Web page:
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Cell Motil Cytoskeleton. 1997;36(2):179-89.

Protein complexes containing gamma-tubulin are present in mammalian brain microtubule protein preparations.

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C.N.R.S., Institut de Pharmacologie et de Biologie Structurale, Toulouse, France.


The presence of gamma-tubulin in microtubule preparations, obtained by disassembly/ assembly cycles at 0degreesC/37degreesC from the brain of several mammals, is demonstrated by immunoblotting with specific antibodies directed against three distinct regions of the protein. In contrast gamma-tubulin was absent from pure tubulin obtained by chromatography on phosphocellulose, but was retained on the column with the other microtubule-associated proteins. A large part of the gamma-tubulin was present in cold stable material remaining after microtubule disassembly at OdegreesC and was partially solubilized using high salt, thus preventing its purification by the usual assembly/disassembly procedure used for alpha/beta-tubulin heterodimers. Brain gamma-tubulin was purified by affinity chromatography with gamma-tubulin antibodies raised against its carboxyl terminal region. Purified gamma-tubulin consisted of at least two polypeptides present in equal quantities and exhibiting a pI of 6.5 and 6.6, respectively. It was associated with the alpha/beta-tubulin heterodimer and with at least five other polypeptides of 75, 105, 130, 195, and 250 kDa. With the exception of the 250 kDa polypeptide, all of these proteins seem to be present in gamma-tubulin complexes isolated from Xenopus eggs. But, in contrast with Xenopus egg complexes, brain complexes exhibited a considerable heterogeneity of their apparent masses and composition in sucrose gradient centrifugation, in agreement with the absence of an homogeneous structure in electron microscopy. Despite this heterogeneity, gamma-tubulin complexes bind quantitatively to microtubule extremities. The possibility to further use mammalian brain gamma-tubulin and some of its associated proteins in biochemical and pharmacological experiments is of interest since brain microtubule protein preparations have been extensively used for studying both microtubule dynamics and the activity of microtubule poisons.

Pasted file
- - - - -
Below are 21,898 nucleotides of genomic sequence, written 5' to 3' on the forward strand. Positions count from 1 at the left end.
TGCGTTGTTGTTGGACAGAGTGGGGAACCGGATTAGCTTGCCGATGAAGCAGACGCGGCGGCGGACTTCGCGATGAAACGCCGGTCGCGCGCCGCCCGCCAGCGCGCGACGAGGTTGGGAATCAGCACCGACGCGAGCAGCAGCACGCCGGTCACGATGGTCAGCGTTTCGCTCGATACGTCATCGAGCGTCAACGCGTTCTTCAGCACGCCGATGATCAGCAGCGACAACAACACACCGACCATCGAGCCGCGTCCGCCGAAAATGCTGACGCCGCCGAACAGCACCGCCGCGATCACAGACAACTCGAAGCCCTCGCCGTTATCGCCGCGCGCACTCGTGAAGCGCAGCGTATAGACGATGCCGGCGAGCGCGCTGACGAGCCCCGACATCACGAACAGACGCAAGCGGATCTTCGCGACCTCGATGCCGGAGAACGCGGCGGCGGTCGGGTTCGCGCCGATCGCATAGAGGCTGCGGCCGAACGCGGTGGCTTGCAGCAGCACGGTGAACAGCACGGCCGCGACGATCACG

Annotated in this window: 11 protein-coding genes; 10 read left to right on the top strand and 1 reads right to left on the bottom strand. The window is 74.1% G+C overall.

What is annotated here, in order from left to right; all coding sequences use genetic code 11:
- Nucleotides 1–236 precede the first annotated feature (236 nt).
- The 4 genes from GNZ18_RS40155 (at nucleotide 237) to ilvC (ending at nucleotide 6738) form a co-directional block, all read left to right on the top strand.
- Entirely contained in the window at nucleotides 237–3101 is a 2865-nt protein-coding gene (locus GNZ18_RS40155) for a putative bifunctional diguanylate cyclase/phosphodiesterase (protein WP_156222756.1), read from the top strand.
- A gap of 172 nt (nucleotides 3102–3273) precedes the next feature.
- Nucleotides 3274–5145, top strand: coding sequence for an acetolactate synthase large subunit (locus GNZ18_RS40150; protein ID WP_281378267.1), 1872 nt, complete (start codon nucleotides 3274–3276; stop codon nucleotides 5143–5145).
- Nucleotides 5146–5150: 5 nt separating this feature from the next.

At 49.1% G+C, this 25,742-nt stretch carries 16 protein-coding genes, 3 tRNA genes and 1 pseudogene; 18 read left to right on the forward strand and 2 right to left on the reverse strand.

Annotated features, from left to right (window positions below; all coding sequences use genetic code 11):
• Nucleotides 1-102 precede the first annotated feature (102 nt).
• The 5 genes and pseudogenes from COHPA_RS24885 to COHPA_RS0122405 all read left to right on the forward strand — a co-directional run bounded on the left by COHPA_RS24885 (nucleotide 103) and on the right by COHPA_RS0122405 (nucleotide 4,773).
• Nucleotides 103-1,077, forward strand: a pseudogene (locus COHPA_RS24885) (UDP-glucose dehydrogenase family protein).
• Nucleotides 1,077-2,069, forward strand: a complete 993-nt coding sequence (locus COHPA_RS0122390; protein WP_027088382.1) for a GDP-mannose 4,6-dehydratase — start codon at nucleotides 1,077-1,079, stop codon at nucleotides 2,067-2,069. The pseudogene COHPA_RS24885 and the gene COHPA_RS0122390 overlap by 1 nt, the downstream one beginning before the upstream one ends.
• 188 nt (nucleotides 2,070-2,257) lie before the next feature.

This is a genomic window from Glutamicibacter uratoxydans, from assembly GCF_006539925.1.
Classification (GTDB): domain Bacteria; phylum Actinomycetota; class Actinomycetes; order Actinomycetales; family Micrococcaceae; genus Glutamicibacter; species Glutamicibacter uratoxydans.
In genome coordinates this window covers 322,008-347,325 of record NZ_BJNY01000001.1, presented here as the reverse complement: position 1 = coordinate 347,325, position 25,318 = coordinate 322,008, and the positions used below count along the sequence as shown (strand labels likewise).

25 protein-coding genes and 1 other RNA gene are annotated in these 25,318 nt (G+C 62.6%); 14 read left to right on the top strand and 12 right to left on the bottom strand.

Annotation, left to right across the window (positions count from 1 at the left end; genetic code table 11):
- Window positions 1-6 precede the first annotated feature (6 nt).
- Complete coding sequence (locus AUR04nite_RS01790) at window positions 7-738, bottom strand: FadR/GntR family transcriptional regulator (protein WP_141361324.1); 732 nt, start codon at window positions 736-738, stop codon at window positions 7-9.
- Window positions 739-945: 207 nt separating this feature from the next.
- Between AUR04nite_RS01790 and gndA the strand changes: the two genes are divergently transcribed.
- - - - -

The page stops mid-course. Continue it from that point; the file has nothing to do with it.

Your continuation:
[Indexed for MEDLINE]

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